The current data contrast with the results of a multiphoton microscopy study by Brad Hyman and colleagues at Massachusetts General Hospital in Boston. Imaging plaques in three AD strains, including the Tg2576 mice, the scientists found a significant number of plaques that sprang up overnight with no further growth in the subsequent two-week imaging (Meyer-Luehmann et al., 2008 and ARF related news story). “Some plaques were very big. To think they just appeared in 24 hours was quite amazing,” said Herms said of that study.
Lee and colleagues did their own multiphoton analysis that offered a reason for the apparent lack of plaque growth in the Hyman study. The researchers imaged β amyloid in APP/PS1 transgenic mice and found plaques growing steadily over a period of weeks, not days (Yan et al., 2009 and ARF related news story). However, plaque growth was observed only when the scientists used an alternative method that involved paring the skull to near transparency and imaging through those ultra-thin bone windows. When they drilled all the way through to create open-skull windows, like those used in the Jucker and Herms studies, the WashU team saw considerable gliosis, which they believe stunted further growth of plaques that formed at early timepoints. A recent Nature Methods paper describes a new approach that improves the durability of thin-skull windows, and discusses the ongoing controversy around procedure-induced gliosis (Drew et al., 2010).
In their recent study, Herms and colleagues averted potential inflammatory responses associated with the open-skull procedure by waiting three weeks after surgery to begin imaging. Jucker’s group delayed imaging for just one week, but detected no gliosis—or in this case, proliferation of microglia expressing green fluorescent protein. Staining mouse brains for activated microglia (Iba-1) and astrocytes (GFAP) a week after the open-skull procedure also found no differences between surgically treated mice and control animals. In addition, the Jucker lab optimized the surgery so the skull can be lifted carefully without disrupting the dura matter. “By now, up to 90 percent of the craniotomies we do produce no gliosis,” noted Wegenast-Braun.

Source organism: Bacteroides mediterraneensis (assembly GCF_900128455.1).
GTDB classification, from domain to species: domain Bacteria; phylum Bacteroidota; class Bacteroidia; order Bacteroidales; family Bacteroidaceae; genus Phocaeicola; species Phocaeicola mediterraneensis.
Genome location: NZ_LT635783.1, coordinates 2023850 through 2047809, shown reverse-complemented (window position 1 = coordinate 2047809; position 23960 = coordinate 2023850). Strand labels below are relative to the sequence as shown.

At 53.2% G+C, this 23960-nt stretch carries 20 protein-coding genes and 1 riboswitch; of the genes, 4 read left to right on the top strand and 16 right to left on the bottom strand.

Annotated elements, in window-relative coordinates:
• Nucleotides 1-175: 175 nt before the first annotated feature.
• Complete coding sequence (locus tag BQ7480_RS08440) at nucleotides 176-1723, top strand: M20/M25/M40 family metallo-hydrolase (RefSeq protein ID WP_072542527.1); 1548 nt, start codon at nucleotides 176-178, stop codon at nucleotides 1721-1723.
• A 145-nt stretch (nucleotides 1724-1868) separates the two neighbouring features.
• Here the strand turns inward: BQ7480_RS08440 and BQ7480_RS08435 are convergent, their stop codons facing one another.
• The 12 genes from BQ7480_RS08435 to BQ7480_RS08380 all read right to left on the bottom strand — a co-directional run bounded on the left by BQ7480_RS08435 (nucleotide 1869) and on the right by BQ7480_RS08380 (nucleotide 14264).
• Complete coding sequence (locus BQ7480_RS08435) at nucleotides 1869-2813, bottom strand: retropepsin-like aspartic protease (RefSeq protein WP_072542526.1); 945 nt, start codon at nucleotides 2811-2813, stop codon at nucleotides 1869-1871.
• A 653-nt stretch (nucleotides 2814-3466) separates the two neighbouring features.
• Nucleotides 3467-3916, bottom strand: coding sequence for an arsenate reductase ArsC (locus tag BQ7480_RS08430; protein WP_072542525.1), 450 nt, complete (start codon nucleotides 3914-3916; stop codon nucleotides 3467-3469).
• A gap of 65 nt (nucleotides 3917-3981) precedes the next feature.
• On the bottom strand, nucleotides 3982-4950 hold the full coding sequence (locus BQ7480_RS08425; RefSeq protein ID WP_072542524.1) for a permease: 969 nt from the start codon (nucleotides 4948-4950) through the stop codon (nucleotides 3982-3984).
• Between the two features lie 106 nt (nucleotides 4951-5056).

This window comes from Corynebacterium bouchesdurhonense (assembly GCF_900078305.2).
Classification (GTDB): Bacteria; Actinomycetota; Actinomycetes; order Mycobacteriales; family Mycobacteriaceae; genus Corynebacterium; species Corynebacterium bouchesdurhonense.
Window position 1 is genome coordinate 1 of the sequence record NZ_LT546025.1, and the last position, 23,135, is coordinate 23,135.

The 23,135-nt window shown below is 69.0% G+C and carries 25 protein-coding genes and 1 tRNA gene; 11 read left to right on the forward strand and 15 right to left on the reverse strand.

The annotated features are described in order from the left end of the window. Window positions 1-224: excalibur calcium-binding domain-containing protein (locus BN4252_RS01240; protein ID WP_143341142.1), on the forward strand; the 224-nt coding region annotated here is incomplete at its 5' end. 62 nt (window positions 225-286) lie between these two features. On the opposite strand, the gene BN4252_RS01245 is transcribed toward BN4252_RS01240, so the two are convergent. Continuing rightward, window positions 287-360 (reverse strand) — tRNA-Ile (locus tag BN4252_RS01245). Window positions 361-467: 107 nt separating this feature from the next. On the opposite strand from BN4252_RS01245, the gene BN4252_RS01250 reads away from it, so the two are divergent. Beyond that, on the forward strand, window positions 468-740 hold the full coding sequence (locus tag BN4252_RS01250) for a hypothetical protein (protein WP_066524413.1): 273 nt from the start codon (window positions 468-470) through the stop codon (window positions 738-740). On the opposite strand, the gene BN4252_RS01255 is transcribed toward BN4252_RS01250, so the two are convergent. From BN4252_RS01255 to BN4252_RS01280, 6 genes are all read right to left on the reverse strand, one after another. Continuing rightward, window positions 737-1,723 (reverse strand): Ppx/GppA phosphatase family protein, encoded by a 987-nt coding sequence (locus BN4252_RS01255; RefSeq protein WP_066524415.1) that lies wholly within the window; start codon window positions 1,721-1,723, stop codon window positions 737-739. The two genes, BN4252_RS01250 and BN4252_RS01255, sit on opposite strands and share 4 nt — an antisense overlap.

Regardless of procedural differences, scientists cite imaging duration as the prime reason for the apparent discrepancy between the plaque growth dynamics seen in Hyman’s study versus other reports. In an e-mail to ARF, Jucker noted that he thinks his new data “do not nullify” Hyman’s findings. “It just extends his work by showing that amyloid plaques grow over time if imaging is done over a long period,” Jucker wrote. Melanie Meyer-Luehmann, first author on the Hyman paper, agrees, noting that the two present studies “show very nicely that plaques can indeed appear very quickly and therefore confirm what we previously published in three different APP transgenic lines.” Before joining the Hyman lab as a postdoc, Meyer-Luehmann did her Ph.D. studies under Jucker, and now heads her own research group at Ludwig-Maximilians University in Munich.
Taken together, the current work strengthens an emerging consensus in multiphoton imaging studies—plaques can initially appear quickly, then grow slowly over long periods and taper in aging animals with extensive amyloid pathology. “There are now three independent groups that have confirmed this using different techniques and different animal models,” Lee noted. By helping to flesh out the growth dynamics of new and existing Aβ plaques, the data may improve future preclinical testing of potential amyloid-lowering agents for AD and other diseases.—Esther Landhuis